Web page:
UpToDate is likely the most read medical reference tool - how did Harrison's, Cecil's, etc. manage to lose that war?

This the summary of my Twitter discussion with an academic nephrologist (by the way, the founding editor of UpToDate is also a nephrologist):

@DrVes: UpToDate is likely the most read medical reference tool, at least in the U.S. - how did Harrison's, Cecil's, etc. manage to lose that war?

@kidney_boy(Joel Topf): Reasons for UpToDate winning: Harrison's had no search, and an editorial style that told you about disease but not how to treat it

@DrVes: Exactly. It's amazing that those publishing companies didn't realize that they shipped "malfunctioning" product for years, and never fixed it.

@kidney_boy(Joel Topf): Harrison's is the great preclinical prof teaching pathophysiology, UpToDate is the smart clinician teaching you how to care for the patient with EBM.

@DrVes: UpToDate now has sections on pathophysiology, some of them quite good, check T-cells types, for example. Unfortunately, a lot of medical students get their basic pathology knowledge from Wikipedia nowadays. Just go to the library section where medical students are and have a look at the monitor screens during study time.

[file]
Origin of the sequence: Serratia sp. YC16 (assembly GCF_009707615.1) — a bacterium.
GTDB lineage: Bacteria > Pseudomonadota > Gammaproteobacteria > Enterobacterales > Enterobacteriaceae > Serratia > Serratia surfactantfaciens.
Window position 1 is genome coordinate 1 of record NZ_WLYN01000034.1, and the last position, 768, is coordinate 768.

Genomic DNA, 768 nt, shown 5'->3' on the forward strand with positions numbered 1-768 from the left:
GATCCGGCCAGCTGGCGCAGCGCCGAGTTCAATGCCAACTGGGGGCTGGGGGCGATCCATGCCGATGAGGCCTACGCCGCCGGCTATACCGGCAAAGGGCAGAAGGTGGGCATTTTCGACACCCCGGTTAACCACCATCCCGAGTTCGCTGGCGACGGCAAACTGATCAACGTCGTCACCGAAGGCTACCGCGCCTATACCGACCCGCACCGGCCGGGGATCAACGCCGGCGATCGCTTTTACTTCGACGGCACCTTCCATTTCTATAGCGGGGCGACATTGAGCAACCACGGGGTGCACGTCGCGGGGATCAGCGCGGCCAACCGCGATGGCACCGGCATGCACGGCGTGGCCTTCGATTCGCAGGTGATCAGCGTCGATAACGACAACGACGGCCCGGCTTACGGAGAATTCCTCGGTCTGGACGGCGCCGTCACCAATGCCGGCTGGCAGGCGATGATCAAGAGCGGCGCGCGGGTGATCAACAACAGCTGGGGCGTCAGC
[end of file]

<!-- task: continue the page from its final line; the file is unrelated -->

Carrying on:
@kidney_boy(Joel Topf): Remember Harrison's is the youngest of the medical texts, it won by having regional approach (headache rather than CNS) to organization.

@DrVes: Classic-style textbooks (e.g. Harrisson's) feel like "half-book" nowadays. The doctors in training often find themselves asking "Where is the second part with treatment, updates, etc.?"
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